Tsunami--five years after

Five years have passed since the Dec. 26, 2004, Indian Ocean tsunami--one of the largest-scale disasters in modern history, both in terms of its geographic reach (it affected more than a half-dozen countries) and the global response it prompted.

Boy in front of house
In Kuala Tadu, Aceh, a boy who survived the tsunami in front of his family's new home, constructed by Church World Service/ACT.
Photo: Paul Jeffrey/ACT

Five years have passed since the Dec. 26, 2004, Indian Ocean tsunami--one of the largest-scale disasters in modern history, both in terms of its geographic reach (it affected more than a half-dozen countries) and the global response it prompted.

Former UN humanitarian coordinator Jan Egeland called tsunami recovery "an extraordinary effort, probably unique in the history of humankind."

Chris Herlinger of CWS--who just completed a book on the tsunami response--recently interviewed CWS Indonesia Director Michael Koeniger, about CWS’s continuing tsunami-response efforts and ongoing work in tsunami-affected regions.

The story Koeniger tells is full of complexity--not surprising in a response that was unprecedented for CWS and other global humanitarian agencies.

Overall, he says, CWS was successful--we “achieved what we set out to do, in some cases even achieving more than planned--more beneficiaries for the livelihood program in Nias, for example. I do think that the goals were met. This has been confirmed by several evaluations of our work.”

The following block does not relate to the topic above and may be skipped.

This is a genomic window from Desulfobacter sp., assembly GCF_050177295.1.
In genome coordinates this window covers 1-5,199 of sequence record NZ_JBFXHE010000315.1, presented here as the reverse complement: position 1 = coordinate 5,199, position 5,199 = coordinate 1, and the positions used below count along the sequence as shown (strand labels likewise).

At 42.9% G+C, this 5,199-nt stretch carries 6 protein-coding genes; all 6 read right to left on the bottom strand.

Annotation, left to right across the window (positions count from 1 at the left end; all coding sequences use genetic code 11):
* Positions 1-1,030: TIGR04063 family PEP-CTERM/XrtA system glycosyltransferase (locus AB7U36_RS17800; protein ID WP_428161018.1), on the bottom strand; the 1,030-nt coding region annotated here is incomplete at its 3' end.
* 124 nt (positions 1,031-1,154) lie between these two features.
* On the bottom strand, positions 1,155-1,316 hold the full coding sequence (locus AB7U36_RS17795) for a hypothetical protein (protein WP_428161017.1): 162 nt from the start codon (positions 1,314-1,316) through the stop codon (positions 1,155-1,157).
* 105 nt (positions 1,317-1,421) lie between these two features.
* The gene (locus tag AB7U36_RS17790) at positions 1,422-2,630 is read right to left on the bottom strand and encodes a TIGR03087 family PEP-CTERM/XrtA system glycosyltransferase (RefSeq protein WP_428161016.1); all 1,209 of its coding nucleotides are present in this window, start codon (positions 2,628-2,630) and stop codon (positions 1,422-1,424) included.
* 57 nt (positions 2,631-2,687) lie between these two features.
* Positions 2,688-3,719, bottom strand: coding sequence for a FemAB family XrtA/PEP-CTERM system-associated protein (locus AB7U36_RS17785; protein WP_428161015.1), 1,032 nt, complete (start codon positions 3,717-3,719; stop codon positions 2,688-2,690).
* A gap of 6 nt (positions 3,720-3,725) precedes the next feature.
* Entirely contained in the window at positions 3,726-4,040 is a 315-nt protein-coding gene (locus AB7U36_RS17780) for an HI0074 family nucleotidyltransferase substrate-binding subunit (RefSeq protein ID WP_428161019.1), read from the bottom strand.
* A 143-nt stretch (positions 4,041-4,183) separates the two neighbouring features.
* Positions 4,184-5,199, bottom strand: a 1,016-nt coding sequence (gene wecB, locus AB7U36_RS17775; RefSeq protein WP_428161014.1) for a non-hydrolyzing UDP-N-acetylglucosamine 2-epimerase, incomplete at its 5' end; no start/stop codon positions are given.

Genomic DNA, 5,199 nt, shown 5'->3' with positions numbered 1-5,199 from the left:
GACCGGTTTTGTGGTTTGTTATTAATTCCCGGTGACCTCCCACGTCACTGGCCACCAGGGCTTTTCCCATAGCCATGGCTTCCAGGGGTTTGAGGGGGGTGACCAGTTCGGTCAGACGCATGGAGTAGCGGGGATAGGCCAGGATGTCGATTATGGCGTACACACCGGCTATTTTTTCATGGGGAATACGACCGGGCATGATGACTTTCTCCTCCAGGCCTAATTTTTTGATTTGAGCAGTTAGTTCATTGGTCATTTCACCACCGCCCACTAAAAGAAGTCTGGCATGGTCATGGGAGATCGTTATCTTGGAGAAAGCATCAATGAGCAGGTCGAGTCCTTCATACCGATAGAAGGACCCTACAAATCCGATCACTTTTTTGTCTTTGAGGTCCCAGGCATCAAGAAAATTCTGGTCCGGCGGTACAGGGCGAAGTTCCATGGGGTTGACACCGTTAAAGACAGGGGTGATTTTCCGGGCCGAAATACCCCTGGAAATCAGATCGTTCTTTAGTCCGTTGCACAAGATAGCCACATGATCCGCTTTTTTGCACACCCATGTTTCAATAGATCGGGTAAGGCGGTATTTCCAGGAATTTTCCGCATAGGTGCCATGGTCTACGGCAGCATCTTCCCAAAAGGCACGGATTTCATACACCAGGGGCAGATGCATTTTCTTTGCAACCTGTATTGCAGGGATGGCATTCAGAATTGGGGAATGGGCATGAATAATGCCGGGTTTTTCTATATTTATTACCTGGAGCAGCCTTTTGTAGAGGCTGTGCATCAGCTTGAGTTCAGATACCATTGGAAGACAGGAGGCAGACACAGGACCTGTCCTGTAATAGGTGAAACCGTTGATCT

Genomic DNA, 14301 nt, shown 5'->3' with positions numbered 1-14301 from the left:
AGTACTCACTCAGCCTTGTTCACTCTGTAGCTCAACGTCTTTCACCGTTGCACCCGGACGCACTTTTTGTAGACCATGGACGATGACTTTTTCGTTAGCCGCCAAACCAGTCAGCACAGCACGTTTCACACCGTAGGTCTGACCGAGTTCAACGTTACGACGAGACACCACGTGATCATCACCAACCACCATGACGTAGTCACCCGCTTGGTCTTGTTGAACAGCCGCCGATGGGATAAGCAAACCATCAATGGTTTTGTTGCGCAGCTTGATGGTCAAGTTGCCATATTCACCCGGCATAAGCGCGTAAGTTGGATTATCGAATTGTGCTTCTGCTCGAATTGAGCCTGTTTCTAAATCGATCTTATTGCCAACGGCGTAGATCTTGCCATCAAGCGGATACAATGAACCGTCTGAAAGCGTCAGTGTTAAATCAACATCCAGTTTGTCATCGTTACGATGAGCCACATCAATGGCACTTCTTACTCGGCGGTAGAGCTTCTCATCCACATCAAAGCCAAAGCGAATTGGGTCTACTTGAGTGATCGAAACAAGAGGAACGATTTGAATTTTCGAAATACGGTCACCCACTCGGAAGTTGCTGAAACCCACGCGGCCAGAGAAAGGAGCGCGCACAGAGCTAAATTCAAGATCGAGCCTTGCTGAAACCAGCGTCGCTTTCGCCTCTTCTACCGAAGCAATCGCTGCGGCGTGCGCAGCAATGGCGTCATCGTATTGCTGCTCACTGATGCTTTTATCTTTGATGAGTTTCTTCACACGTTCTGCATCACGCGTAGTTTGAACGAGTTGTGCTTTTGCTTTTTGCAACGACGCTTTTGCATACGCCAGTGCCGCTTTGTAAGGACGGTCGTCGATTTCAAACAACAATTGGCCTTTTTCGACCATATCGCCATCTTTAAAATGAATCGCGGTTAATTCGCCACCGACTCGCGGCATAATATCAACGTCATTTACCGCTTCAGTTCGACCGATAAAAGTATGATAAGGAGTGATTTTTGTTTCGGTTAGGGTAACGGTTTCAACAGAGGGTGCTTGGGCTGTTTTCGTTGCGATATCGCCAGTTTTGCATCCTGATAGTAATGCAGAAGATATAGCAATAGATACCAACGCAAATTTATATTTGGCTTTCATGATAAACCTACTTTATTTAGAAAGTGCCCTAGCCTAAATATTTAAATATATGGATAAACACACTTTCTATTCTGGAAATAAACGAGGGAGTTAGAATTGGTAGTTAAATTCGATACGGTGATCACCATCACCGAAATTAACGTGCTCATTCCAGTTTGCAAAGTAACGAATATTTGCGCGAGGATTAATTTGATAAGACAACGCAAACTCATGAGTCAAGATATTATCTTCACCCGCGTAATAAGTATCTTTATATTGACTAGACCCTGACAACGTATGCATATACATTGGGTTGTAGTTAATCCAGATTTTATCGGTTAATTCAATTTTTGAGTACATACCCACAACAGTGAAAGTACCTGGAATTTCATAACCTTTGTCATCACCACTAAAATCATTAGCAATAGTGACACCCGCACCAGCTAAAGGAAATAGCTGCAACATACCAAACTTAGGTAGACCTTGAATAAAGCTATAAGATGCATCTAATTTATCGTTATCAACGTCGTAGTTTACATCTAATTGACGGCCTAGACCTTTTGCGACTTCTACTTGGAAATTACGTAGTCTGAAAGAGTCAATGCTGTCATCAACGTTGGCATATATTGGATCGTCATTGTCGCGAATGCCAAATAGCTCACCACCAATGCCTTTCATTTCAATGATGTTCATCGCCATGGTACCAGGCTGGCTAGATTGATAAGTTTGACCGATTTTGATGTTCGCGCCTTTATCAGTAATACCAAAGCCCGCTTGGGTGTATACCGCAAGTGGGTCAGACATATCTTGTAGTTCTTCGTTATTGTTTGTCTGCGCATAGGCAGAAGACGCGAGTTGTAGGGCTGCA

At the same time, Koeniger points out that a continued challenge for CWS is “to raise funds to continue our work in Aceh and Nias, as there are many remaining unmet needs. That includes ways to overcome donor fatigue--or ‘tsunami fatigue’--as there might be a perception that the work is done. It's not.”

Church World Service’s on-the-ground tsunami efforts were based largely in Indonesia's Aceh province, where CWS had worked prior to the tsunami, as well as supporting CWS partner work in India and Sri Lanka. Efforts also focused on the impoverished Indonesian region of Nias, the site of a March 2005 earthquake.

CWS efforts in Indonesia focused on housing reconstruction and rehabilitation, supplementary feeding, and distribution of medicines and CWS Health and Baby Care Kits and other non-food items. CWS also provided access to clean water and sanitation facilities, as well as trauma counseling, psychosocial support and child development programs.

Read Chris Herlinger’s interview with CWS Indonesia Director Michael Koeniger.

Media Contact:
Lesley Crosson, 212-870-2676, lcrosson@churchworldservice.org
Jan Dragin, 781-925-1526, jdragin@gis.net


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